7) Arctic Loon--A flyover on a jetty in the North Sea of The Netherlands was one of only 11 life birds I saw this past year.

6) Caspian Gull--I hiked over 8 miles down a beach in the rain and got totally soaked to see this bird, but it was one of the 11 lifers I saw this year.

5) Great Skua--I got a very distant look at this bird during a storm from a jetty in The Netherlands.  One of the 11 life birds I saw this year.

4) Whiskered Tern--I drove down to Cape May, my first trip down there in 19 years, to see this bird that spent a week flying around the hawk watch platform.  One of the 11 lifers I saw this year.

3)  White-tailed Eagle--I've dreamed of seeing this bird for a long time, and finally got to see several of them--if distantly--on my trip to The Netherlands in October.  One of the 11 lifers I saw this year.

A crummy digiscoped shot, but that large-headed, short-tailed blog on the post is an adult White-tailed Eagle :-)

2)  European Golden Plover--found by my local birding friends while I was in New York, I drove through the night to see it and was the first to get video (below) or photos confirming the identification by showing the white underwing.  This is a first state record for New Jersey.

1)  Neotropic Cormorant--I found this bird, a New Jersey first state record, at one of my local patches on the way home from the grocery store back in April.  It lingered until early July, giving hundreds of birders a chance to add this to their state list--and since it is a regional first, folks even came from out of state to enjoy it.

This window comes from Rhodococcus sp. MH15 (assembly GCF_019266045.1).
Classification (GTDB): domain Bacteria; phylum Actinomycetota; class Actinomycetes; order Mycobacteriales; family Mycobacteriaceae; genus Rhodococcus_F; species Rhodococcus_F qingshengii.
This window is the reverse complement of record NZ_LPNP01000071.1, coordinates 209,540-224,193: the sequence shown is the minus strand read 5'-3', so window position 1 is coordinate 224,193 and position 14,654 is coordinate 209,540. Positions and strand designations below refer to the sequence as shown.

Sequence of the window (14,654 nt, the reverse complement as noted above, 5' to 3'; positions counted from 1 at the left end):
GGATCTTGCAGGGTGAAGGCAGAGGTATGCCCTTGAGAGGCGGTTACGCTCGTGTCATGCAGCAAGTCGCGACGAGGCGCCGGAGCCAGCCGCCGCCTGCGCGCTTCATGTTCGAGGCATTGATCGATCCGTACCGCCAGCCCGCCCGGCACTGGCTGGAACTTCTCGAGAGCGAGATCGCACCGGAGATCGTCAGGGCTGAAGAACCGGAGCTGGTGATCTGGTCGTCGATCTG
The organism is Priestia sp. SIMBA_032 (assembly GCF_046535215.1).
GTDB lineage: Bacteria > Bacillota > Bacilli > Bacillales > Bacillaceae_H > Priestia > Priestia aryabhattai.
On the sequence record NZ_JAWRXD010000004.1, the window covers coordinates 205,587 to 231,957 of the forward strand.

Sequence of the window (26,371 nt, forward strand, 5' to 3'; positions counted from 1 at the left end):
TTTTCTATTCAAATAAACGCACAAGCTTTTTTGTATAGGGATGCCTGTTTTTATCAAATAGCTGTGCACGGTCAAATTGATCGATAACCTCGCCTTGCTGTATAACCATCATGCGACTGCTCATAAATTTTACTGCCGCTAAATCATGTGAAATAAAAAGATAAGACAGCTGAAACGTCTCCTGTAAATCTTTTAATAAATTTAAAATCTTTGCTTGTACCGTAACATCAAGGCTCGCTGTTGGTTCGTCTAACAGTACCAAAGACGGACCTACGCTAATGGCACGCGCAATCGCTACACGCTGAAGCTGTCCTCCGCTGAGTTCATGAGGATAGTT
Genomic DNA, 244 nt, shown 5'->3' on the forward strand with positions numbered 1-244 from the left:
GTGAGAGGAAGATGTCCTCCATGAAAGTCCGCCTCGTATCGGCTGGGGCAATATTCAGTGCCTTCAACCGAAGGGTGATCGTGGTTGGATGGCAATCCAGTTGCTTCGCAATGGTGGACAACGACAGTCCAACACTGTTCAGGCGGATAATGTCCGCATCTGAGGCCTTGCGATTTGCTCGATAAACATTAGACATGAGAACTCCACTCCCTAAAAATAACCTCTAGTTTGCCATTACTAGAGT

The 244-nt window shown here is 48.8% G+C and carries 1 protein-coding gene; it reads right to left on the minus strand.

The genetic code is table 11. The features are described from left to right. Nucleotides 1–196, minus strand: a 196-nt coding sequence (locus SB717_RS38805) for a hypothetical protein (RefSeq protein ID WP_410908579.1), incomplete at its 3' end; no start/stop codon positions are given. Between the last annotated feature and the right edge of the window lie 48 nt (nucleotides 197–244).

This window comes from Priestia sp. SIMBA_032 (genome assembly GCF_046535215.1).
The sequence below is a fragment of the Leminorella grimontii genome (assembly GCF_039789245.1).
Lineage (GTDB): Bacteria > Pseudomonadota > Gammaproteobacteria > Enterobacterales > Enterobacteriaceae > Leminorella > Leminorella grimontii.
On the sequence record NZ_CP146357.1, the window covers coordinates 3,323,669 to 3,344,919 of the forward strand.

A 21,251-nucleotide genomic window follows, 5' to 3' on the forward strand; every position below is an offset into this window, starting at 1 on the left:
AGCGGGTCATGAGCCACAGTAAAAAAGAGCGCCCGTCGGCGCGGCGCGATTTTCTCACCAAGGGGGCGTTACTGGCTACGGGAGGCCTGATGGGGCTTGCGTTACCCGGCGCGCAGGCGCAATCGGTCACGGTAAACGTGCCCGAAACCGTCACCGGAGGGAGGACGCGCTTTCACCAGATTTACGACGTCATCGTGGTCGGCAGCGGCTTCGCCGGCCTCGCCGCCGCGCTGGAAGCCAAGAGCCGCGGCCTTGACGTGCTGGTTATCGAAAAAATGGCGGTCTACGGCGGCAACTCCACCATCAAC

Neotropic Cormorant
First NJ record of Neotropic Cormorant, Clinton, Hunterdon, NJ
 I ended the year within a stone's throw of an ABA milestone, and may take some time out next year to chase a couple more birds for my North America list.  I ended the year with 240 species on my 2014 Hunterdon County list, ending in the top 3 again for the third year I lived here.  I didn't do as good a job of taking my kids birding as I had anticipated back in January, and my Holland trip was the only foreign trip of the year.  So not a big listing year outside of the county, but finding a 3rd third NJ record in 15 months was nothing to complain about!

Hope everyone had a fun time birding in 2014.  Feel free to share your own bests in the comments.